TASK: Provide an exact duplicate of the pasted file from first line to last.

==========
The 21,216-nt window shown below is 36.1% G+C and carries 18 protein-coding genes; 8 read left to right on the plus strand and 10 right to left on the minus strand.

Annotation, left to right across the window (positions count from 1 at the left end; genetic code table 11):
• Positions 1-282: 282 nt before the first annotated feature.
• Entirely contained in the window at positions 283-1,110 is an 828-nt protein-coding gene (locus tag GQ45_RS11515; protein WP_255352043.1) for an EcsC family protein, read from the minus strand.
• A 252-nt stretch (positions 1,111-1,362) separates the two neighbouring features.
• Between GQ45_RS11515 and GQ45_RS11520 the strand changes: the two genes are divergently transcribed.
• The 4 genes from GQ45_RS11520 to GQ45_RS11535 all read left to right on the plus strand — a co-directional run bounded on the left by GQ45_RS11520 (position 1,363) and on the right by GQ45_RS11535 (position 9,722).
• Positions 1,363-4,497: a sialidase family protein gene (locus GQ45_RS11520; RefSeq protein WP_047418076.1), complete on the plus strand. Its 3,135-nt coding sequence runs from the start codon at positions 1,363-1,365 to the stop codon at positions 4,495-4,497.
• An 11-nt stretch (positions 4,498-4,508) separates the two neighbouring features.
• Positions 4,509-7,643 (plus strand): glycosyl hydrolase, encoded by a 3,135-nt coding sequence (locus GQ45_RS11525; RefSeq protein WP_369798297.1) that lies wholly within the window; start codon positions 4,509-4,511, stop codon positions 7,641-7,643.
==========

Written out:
The 21,216-nt window shown below is 36.1% G+C and carries 18 protein-coding genes; 8 read left to right on the plus strand and 10 right to left on the minus strand.

Annotation, left to right across the window (positions count from 1 at the left end; genetic code table 11):
• Positions 1-282: 282 nt before the first annotated feature.
• Entirely contained in the window at positions 283-1,110 is an 828-nt protein-coding gene (locus tag GQ45_RS11515; protein WP_255352043.1) for an EcsC family protein, read from the minus strand.
• A 252-nt stretch (positions 1,111-1,362) separates the two neighbouring features.
• Between GQ45_RS11515 and GQ45_RS11520 the strand changes: the two genes are divergently transcribed.
• The 4 genes from GQ45_RS11520 to GQ45_RS11535 all read left to right on the plus strand — a co-directional run bounded on the left by GQ45_RS11520 (position 1,363) and on the right by GQ45_RS11535 (position 9,722).
• Positions 1,363-4,497: a sialidase family protein gene (locus GQ45_RS11520; RefSeq protein WP_047418076.1), complete on the plus strand. Its 3,135-nt coding sequence runs from the start codon at positions 1,363-1,365 to the stop codon at positions 4,495-4,497.
• An 11-nt stretch (positions 4,498-4,508) separates the two neighbouring features.
• Positions 4,509-7,643 (plus strand): glycosyl hydrolase, encoded by a 3,135-nt coding sequence (locus GQ45_RS11525; RefSeq protein WP_369798297.1) that lies wholly within the window; start codon positions 4,509-4,511, stop codon positions 7,641-7,643.